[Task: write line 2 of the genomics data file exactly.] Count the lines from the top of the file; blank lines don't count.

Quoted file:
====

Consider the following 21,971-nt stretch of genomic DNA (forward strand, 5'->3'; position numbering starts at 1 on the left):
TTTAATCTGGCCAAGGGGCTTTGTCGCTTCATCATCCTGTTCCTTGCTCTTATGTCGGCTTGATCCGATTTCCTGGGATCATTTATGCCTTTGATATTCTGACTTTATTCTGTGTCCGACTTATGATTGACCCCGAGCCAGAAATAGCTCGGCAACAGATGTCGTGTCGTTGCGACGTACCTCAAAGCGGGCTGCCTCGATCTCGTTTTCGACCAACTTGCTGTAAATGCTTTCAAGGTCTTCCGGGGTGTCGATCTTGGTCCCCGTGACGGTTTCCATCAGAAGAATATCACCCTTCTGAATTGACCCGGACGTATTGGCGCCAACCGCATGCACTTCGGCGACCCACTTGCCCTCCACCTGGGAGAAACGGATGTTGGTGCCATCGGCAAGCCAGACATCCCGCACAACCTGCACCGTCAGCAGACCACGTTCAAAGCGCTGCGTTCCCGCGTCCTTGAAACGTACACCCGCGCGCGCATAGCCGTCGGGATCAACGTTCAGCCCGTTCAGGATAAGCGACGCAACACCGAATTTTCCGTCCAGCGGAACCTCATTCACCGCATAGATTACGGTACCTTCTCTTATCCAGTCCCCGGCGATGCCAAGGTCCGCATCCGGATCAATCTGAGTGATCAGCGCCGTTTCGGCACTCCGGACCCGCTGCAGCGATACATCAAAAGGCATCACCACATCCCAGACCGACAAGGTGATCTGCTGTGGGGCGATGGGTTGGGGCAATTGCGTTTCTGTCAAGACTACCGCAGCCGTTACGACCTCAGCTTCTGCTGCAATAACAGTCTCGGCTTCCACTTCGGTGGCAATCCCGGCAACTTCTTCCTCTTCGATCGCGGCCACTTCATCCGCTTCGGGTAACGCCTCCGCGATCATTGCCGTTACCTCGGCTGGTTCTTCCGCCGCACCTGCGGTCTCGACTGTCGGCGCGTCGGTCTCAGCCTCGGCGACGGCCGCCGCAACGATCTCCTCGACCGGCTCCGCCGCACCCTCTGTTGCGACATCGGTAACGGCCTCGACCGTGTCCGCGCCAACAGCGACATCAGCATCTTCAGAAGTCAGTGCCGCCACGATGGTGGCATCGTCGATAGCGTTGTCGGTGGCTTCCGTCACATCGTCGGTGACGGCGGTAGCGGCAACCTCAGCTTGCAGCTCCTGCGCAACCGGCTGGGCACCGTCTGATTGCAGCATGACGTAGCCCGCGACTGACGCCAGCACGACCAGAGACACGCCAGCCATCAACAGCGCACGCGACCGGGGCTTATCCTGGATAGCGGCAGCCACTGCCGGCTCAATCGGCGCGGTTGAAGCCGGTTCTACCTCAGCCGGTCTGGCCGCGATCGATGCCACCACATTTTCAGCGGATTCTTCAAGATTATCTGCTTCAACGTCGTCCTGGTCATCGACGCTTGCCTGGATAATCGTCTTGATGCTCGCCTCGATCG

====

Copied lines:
TTTAATCTGGCCAAGGGGCTTTGTCGCTTCATCATCCTGTTCCTTGCTCTTATGTCGGCTTGATCCGATTTCCTGGGATCATTTATGCCTTTGATATTCTGACTTTATTCTGTGTCCGACTTATGATTGACCCCGAGCCAGAAATAGCTCGGCAACAGATGTCGTGTCGTTGCGACGTACCTCAAAGCGGGCTGCCTCGATCTCGTTTTCGACCAACTTGCTGTAAATGCTTTCAAGGTCTTCCGGGGTGTCGATCTTGGTCCCCGTGACGGTTTCCATCAGAAGAATATCACCCTTCTGAATTGACCCGGACGTATTGGCGCCAACCGCATGCACTTCGGCGACCCACTTGCCCTCCACCTGGGAGAAACGGATGTTGGTGCCATCGGCAAGCCAGACATCCCGCACAACCTGCACCGTCAGCAGACCACGTTCAAAGCGCTGCGTTCCCGCGTCCTTGAAACGTACACCCGCGCGCGCATAGCCGTCGGGATCAACGTTCAGCCCGTTCAGGATAAGCGACGCAACACCGAATTTTCCGTCCAGCGGAACCTCATTCACCGCATAGATTACGGTACCTTCTCTTATCCAGTCCCCGGCGATGCCAAGGTCCGCATCCGGATCAATCTGAGTGATCAGCGCCGTTTCGGCACTCCGGACCCGCTGCAGCGATACATCAAAAGGCATCACCACATCCCAGACCGACAAGGTGATCTGCTGTGGGGCGATGGGTTGGGGCAATTGCGTTTCTGTCAAGACTACCGCAGCCGTTACGACCTCAGCTTCTGCTGCAATAACAGTCTCGGCTTCCACTTCGGTGGCAATCCCGGCAACTTCTTCCTCTTCGATCGCGGCCACTTCATCCGCTTCGGGTAACGCCTCCGCGATCATTGCCGTTACCTCGGCTGGTTCTTCCGCCGCACCTGCGGTCTCGACTGTCGGCGCGTCGGTCTCAGCCTCGGCGACGGCCGCCGCAACGATCTCCTCGACCGGCTCCGCCGCACCCTCTGTTGCGACATCGGTAACGGCCTCGACCGTGTCCGCGCCAACAGCGACATCAGCATCTTCAGAAGTCAGTGCCGCCACGATGGTGGCATCGTCGATAGCGTTGTCGGTGGCTTCCGTCACATCGTCGGTGACGGCGGTAGCGGCAACCTCAGCTTGCAGCTCCTGCGCAACCGGCTGGGCACCGTCTGATTGCAGCATGACGTAGCCCGCGACTGACGCCAGCACGACCAGAGACACGCCAGCCATCAACAGCGCACGCGACCGGGGCTTATCCTGGATAGCGGCAGCCACTGCCGGCTCAATCGGCGCGGTTGAAGCCGGTTCTACCTCAGCCGGTCTGGCCGCGATCGATGCCACCACATTTTCAGCGGATTCTTCAAGATTATCTGCTTCAACGTCGTCCTGGTCATCGACGCTTGCCTGGATAATCGTCTTGATGCTCGCCTCGATCG